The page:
TCN calls on host communities to protect, desist from vandalisation of power infrastructure

THE Transmission Company of Nigeria (TCN) has appealed to host communities to take ownership control of power facilities in their communities and desist from vandalising them.

The TCN managing director and chief executive officer, Sule Ahmed Abdulaziz, made the appeal when he visited the site of a vandalized tower, No. 104, along the Odukpani/Ikot Ekpene 330kV transmission line in the Oku Iboku community, Itu local government area of Akwa Ibom State.

In a statement issued on Monday, April 11, 2022 in Abuja, the company said the vandalised tower caused a sudden loss of 400 megawatts from the grid, causing its collapse on Friday, April 8, 2022.


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The grid has since been restored.

“TCN is appealing to host communities to assist it in the fight against vandalism of our collective assets by reporting suspicious activities around its operations to TCN offices or to security operatives,” the statement read.

The Minister of Power, Abubakar Aliyu, had confirmed that the national power outage that was experienced across Nigeria on Friday was caused by an act of vandalism to a transmission tower on the Odukpani- Ikot Ekpene 330kV double circuit transmission line, thus resulting in a sudden loss of about 400mw.

“This consequently led to a cascade of plant shut-down across the country,” Aliyu had explained in a statement.

The ICIR reports that electricity distribution companies across the country also announced the blackout, the fifth of such incident this year, following many hours of no electricity.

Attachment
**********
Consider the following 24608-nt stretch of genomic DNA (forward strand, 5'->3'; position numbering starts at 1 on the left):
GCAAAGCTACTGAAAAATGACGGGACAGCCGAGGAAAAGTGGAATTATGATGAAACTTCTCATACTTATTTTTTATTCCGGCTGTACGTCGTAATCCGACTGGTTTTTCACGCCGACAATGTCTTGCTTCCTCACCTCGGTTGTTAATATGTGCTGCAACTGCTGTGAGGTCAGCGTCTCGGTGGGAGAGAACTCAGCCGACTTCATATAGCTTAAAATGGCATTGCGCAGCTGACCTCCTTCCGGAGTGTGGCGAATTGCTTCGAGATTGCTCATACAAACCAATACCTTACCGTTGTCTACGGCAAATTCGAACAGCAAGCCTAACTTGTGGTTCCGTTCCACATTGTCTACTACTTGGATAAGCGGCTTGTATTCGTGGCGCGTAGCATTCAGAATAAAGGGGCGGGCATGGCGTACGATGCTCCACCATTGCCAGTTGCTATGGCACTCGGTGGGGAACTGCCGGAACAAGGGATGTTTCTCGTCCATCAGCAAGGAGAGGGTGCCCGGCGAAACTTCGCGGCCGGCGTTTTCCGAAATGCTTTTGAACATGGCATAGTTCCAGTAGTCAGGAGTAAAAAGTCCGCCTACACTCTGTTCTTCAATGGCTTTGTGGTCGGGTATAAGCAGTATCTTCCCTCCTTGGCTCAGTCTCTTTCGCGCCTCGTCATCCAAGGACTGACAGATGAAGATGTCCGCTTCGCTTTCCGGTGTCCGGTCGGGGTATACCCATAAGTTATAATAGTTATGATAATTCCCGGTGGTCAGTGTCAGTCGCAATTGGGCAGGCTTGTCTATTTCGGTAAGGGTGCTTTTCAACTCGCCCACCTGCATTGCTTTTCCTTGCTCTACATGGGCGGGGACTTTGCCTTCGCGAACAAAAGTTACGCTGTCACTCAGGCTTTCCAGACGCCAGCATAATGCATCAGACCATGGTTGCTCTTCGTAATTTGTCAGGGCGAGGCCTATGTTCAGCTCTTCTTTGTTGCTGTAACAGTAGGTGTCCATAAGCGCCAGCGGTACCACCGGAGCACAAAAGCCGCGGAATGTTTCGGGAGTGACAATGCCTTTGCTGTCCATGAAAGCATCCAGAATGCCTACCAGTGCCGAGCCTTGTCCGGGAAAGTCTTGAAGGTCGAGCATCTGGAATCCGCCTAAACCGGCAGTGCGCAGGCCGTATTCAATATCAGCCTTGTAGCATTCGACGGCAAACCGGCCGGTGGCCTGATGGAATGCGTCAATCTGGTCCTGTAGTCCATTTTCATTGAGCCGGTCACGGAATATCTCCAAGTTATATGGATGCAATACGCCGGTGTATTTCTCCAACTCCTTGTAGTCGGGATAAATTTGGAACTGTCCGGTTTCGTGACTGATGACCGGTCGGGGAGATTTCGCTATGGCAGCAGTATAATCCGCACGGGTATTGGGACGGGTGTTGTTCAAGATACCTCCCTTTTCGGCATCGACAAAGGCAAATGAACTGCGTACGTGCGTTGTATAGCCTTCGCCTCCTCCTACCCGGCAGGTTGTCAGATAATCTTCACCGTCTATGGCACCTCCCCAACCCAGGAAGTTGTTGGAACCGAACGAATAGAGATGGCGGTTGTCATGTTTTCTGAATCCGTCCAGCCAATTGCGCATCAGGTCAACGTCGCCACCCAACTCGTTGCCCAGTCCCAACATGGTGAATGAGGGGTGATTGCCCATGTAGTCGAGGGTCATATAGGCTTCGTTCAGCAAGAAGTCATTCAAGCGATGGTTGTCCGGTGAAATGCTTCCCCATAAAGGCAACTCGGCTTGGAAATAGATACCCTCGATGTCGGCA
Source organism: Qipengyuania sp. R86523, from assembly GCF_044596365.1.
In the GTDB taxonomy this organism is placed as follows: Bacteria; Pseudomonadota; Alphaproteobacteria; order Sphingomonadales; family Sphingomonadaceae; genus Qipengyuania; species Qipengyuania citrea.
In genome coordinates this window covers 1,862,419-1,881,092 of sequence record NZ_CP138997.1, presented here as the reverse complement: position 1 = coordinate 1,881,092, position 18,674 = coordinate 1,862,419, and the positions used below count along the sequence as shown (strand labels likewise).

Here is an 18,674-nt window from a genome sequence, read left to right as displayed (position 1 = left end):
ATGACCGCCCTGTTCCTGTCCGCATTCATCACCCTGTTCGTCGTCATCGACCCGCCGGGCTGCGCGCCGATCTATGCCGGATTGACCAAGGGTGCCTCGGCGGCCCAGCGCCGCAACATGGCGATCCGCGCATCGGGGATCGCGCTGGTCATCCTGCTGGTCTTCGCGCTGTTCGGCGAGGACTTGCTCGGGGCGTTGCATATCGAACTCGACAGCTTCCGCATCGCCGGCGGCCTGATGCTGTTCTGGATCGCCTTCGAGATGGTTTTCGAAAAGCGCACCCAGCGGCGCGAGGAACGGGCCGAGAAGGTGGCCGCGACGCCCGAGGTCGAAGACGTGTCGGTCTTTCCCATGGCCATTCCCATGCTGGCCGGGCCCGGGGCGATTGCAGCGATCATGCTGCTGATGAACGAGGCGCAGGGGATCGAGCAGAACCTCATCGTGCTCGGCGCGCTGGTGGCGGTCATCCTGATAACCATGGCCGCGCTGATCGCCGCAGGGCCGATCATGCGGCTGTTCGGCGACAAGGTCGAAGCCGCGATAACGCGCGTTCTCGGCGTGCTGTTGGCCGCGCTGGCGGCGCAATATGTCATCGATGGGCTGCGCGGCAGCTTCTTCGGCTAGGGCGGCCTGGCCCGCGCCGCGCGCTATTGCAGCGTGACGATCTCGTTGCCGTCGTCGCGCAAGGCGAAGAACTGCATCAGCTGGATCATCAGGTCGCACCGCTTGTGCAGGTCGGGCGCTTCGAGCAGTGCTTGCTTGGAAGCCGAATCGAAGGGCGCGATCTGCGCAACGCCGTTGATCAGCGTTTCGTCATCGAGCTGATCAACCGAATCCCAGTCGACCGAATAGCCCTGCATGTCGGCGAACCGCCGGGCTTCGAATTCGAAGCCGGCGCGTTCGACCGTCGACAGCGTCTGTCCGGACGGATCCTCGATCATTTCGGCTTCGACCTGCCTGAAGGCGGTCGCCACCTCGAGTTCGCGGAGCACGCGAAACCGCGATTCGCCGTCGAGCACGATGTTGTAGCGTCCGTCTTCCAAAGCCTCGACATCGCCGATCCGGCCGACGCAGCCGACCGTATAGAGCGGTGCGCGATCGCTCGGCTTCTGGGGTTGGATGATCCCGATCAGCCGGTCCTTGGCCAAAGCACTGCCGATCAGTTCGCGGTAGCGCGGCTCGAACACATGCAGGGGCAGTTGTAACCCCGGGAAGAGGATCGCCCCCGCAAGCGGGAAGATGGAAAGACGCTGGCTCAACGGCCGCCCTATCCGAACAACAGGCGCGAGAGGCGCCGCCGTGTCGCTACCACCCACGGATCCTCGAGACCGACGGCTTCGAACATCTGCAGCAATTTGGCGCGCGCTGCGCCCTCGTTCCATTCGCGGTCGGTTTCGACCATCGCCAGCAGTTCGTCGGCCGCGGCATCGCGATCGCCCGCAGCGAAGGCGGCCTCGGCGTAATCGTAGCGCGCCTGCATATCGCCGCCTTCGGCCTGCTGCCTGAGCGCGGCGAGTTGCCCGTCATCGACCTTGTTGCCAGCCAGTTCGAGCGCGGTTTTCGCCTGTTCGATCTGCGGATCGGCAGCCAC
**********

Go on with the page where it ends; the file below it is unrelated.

Aliyu assured the public that efforts were being undertaken to restore power “sequentially”, but did not give any details on when the exercise would be completed.

    The minister had also said that the government was working on improving the capacity and reliability of the national grid.

    Power outages are not uncommon in Nigeria, causing many businesses to be reliant on generators.

    Nigeria has an installed capacity of 12,500 megawatts, but on a good day produces only a fraction of that output. This situation, findings revealed, is as a result of moribund power infrastructure across the various power sector value chains.

    Harrison Edeh is a journalist with the International Centre for Investigative Reporting, always determined to drive advocacy for good governance through holding public officials and businesses accountable.

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    1. Absolutely so, a large part of economic sustainance relies on stable and reliable power. If we get this right, we would have solved significant parts of major issues. We can only hope our grids do not collapse again.


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